The giant golden mole is able to sense vibrations through the earth because of the giant bone structure in its inner ear that works in conjunction with a bony plate which surrounds the skull.
Giant Golden Mole Scientific Classification
- Scientific Name
- Chrysospalax trevelyani
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Giant Golden Mole Conservation Status
Giant Golden Mole Locations
Giant Golden Mole Facts
- Millipedes, cockroaches, giant earthworms, worms, crickets, and grasshoppers
- Main Prey
- Group Behavior
- Fun Fact
- The giant golden mole is able to sense vibrations through the earth because of the giant bone structure in its inner ear that works in conjunction with a bony plate which surrounds the skull.
- Estimated Population Size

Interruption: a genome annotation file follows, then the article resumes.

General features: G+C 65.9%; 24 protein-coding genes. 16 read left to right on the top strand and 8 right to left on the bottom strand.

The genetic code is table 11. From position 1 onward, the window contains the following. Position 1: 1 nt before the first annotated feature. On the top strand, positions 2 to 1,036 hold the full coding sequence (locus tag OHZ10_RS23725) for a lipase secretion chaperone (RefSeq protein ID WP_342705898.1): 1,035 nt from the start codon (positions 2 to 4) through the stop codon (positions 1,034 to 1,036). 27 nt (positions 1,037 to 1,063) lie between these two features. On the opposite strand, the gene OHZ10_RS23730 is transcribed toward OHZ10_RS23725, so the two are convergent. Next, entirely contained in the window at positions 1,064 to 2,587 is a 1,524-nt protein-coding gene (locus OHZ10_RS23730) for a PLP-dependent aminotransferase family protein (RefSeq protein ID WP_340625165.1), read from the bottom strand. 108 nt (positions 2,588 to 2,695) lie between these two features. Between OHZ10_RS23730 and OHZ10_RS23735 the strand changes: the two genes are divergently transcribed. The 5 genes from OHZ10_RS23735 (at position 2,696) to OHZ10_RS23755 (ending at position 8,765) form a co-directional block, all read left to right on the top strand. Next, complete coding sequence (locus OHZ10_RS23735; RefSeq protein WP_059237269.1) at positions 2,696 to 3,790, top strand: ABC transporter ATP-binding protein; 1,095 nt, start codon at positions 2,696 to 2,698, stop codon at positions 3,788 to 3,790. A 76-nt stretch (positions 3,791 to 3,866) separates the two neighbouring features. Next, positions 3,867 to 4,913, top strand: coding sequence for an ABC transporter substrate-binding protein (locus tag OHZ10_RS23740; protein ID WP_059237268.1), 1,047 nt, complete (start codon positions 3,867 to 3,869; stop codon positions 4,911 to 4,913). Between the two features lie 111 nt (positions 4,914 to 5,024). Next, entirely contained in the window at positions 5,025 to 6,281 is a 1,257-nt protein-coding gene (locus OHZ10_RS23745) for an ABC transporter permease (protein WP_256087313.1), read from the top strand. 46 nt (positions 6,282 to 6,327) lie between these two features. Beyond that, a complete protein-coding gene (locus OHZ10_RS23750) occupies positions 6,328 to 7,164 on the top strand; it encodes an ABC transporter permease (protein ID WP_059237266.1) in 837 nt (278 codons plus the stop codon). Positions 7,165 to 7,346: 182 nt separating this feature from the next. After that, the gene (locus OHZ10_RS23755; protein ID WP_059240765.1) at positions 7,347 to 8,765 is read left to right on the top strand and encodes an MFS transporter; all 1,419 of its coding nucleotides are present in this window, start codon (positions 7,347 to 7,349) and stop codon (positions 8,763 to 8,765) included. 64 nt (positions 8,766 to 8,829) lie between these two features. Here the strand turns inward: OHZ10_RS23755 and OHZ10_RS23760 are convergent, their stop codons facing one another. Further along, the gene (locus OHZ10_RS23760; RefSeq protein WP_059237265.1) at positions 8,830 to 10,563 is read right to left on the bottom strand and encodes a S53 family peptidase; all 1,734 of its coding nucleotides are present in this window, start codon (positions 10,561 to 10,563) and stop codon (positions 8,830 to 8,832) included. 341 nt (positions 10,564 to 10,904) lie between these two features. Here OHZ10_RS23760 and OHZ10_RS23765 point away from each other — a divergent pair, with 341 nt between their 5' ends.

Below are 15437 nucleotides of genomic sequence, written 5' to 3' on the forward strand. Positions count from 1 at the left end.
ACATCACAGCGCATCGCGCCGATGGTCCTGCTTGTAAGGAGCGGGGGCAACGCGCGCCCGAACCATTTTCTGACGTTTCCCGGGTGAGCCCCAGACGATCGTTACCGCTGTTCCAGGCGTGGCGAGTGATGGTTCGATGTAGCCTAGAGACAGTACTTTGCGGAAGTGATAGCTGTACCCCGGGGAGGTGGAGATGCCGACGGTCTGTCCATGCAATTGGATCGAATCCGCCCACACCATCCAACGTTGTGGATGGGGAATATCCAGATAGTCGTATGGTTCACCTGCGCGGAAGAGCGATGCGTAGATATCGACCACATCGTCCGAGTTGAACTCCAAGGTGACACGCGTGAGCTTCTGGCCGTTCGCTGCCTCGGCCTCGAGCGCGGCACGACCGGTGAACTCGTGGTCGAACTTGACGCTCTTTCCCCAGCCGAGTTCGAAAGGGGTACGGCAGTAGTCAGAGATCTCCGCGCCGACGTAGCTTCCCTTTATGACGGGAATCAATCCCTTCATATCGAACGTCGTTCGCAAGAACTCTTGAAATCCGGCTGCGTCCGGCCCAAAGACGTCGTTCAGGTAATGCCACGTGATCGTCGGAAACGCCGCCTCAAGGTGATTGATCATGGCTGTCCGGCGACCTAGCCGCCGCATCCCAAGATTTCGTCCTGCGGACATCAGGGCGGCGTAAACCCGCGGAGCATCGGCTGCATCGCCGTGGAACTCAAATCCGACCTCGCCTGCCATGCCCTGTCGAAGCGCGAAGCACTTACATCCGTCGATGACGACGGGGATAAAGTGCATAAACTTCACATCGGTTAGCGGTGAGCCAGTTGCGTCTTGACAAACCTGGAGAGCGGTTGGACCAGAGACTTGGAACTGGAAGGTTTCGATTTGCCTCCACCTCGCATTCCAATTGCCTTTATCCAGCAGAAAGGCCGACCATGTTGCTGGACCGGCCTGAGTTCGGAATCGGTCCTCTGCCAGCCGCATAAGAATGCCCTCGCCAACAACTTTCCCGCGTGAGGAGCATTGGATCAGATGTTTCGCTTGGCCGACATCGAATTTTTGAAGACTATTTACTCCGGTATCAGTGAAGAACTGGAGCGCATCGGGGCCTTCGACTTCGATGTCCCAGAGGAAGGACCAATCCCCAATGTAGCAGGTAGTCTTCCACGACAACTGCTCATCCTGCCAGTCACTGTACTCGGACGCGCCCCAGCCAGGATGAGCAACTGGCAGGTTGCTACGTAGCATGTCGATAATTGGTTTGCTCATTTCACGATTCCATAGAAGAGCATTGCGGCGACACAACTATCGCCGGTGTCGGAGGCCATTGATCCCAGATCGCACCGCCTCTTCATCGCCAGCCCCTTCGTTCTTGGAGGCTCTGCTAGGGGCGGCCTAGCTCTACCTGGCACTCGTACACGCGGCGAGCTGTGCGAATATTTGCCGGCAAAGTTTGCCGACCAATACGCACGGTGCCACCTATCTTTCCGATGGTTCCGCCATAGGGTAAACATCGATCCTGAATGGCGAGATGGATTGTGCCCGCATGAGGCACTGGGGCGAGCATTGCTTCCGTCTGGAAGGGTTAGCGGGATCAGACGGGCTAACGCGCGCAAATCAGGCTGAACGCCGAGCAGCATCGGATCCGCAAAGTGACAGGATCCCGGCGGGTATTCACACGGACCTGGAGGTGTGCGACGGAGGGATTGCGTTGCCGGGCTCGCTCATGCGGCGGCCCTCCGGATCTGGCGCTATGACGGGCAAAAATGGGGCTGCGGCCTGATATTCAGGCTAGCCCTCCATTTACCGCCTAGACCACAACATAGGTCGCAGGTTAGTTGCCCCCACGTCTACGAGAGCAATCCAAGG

- Population unknown
- Biggest Threat
- Habitat destruction due to human activity
- Most Distinctive Feature
- An iridescent coat, which is a trait shared by all golden moles.
- Distinctive Feature
- The giant golden mole is the largest of all golden moles.
- Gestation Period
- 6 weeks
- Litter Size
- 1 to 2 newborns
- Leafy forest floors near the South African Cape coast
- Nocturnal snakes, owls, domesticated and feral dogs, and various carnivorous mammals
- Favorite Food
- South Africa
- South Africa
- Nesting Location
- In burrows
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Giant golden moles are small burrowing insectivores found in the Cape region of South Africa. They belong to a larger family of golden moles (Chrysochloridae) containing 20 other species. Although they appear similar to North American, European, and Asian moles, they are not “true moles.” They seem related because of convergent evolution and have adapted functions to interact with similar environments. Humans know little about the creature due to its underground habitat and limited numbers.